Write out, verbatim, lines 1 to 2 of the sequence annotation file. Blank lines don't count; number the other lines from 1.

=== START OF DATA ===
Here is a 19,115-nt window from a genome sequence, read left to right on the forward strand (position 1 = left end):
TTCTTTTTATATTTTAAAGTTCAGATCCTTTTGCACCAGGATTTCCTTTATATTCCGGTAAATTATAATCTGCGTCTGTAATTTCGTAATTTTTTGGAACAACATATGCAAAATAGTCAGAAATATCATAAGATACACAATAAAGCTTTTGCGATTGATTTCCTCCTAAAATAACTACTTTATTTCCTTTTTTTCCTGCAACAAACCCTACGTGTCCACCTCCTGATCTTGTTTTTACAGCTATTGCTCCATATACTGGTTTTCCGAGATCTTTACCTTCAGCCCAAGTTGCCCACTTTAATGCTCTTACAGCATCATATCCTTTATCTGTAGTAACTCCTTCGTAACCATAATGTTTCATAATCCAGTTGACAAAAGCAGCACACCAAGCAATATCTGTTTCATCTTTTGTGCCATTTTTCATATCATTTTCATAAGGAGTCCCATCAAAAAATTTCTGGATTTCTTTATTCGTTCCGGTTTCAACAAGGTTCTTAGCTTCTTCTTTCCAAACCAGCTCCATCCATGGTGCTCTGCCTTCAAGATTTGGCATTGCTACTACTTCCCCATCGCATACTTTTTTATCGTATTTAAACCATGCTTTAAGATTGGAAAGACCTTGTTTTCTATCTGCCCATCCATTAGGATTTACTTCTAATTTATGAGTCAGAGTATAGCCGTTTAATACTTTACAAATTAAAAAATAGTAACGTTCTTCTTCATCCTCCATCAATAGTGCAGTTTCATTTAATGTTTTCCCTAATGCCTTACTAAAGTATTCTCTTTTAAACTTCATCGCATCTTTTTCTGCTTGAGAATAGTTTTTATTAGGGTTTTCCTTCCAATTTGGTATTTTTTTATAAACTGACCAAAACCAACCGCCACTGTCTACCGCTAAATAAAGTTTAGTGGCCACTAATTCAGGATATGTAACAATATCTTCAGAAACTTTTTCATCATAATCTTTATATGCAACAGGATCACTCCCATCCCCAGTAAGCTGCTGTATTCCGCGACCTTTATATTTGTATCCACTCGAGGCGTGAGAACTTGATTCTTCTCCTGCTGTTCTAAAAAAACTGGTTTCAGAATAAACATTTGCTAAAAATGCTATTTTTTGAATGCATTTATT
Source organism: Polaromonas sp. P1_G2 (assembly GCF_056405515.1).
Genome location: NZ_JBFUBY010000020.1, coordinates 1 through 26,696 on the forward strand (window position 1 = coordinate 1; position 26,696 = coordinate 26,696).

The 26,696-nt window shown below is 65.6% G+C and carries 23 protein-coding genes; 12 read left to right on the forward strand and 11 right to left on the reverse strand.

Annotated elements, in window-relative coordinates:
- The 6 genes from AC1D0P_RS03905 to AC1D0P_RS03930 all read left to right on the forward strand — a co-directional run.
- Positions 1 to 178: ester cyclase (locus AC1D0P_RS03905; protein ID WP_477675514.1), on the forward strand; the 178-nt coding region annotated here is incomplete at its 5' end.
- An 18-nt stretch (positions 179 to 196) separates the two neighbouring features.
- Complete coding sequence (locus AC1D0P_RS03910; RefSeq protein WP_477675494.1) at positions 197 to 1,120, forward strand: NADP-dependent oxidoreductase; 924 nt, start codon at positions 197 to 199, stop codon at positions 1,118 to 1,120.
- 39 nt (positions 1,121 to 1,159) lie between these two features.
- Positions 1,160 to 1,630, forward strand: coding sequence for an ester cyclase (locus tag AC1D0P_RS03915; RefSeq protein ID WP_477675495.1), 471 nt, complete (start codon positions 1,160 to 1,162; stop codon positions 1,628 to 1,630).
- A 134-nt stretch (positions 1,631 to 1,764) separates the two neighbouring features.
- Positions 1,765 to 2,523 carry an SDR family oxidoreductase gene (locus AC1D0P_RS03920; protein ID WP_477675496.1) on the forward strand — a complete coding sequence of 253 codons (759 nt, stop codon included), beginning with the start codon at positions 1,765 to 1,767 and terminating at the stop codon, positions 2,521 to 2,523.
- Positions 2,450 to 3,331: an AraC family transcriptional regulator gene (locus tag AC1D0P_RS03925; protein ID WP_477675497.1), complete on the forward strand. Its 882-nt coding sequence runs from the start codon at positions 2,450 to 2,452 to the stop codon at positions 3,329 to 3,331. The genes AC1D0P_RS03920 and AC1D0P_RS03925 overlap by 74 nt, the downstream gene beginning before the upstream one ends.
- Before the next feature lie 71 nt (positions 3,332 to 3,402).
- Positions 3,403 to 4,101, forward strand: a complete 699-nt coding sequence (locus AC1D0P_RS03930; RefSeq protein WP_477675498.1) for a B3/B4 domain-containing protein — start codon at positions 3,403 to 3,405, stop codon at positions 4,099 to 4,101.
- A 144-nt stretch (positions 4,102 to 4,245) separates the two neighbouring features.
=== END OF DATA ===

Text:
Here is a 19,115-nt window from a genome sequence, read left to right on the forward strand (position 1 = left end):
TTCTTTTTATATTTTAAAGTTCAGATCCTTTTGCACCAGGATTTCCTTTATATTCCGGTAAATTATAATCTGCGTCTGTAATTTCGTAATTTTTTGGAACAACATATGCAAAATAGTCAGAAATATCATAAGATACACAATAAAGCTTTTGCGATTGATTTCCTCCTAAAATAACTACTTTATTTCCTTTTTTTCCTGCAACAAACCCTACGTGTCCACCTCCTGATCTTGTTTTTACAGCTATTGCTCCATATACTGGTTTTCCGAGATCTTTACCTTCAGCCCAAGTTGCCCACTTTAATGCTCTTACAGCATCATATCCTTTATCTGTAGTAACTCCTTCGTAACCATAATGTTTCATAATCCAGTTGACAAAAGCAGCACACCAAGCAATATCTGTTTCATCTTTTGTGCCATTTTTCATATCATTTTCATAAGGAGTCCCATCAAAAAATTTCTGGATTTCTTTATTCGTTCCGGTTTCAACAAGGTTCTTAGCTTCTTCTTTCCAAACCAGCTCCATCCATGGTGCTCTGCCTTCAAGATTTGGCATTGCTACTACTTCCCCATCGCATACTTTTTTATCGTATTTAAACCATGCTTTAAGATTGGAAAGACCTTGTTTTCTATCTGCCCATCCATTAGGATTTACTTCTAATTTATGAGTCAGAGTATAGCCGTTTAATACTTTACAAATTAAAAAATAGTAACGTTCTTCTTCATCCTCCATCAATAGTGCAGTTTCATTTAATGTTTTCCCTAATGCCTTACTAAAGTATTCTCTTTTAAACTTCATCGCATCTTTTTCTGCTTGAGAATAGTTTTTATTAGGGTTTTCCTTCCAATTTGGTATTTTTTTATAAACTGACCAAAACCAACCGCCACTGTCTACCGCTAAATAAAGTTTAGTGGCCACTAATTCAGGATATGTAACAATATCTTCAGAAACTTTTTCATCATAATCTTTATATGCAACAGGATCACTCCCATCCCCAGTAAGCTGCTGTATTCCGCGACCTTTATATTTGTATCCACTCGAGGCGTGAGAACTTGATTCTTCTCCTGCTGTTCTAAAAAAACTGGTTTCAGAATAAACATTTGCTAAAAATGCTATTTTTTGAATGCATTTATT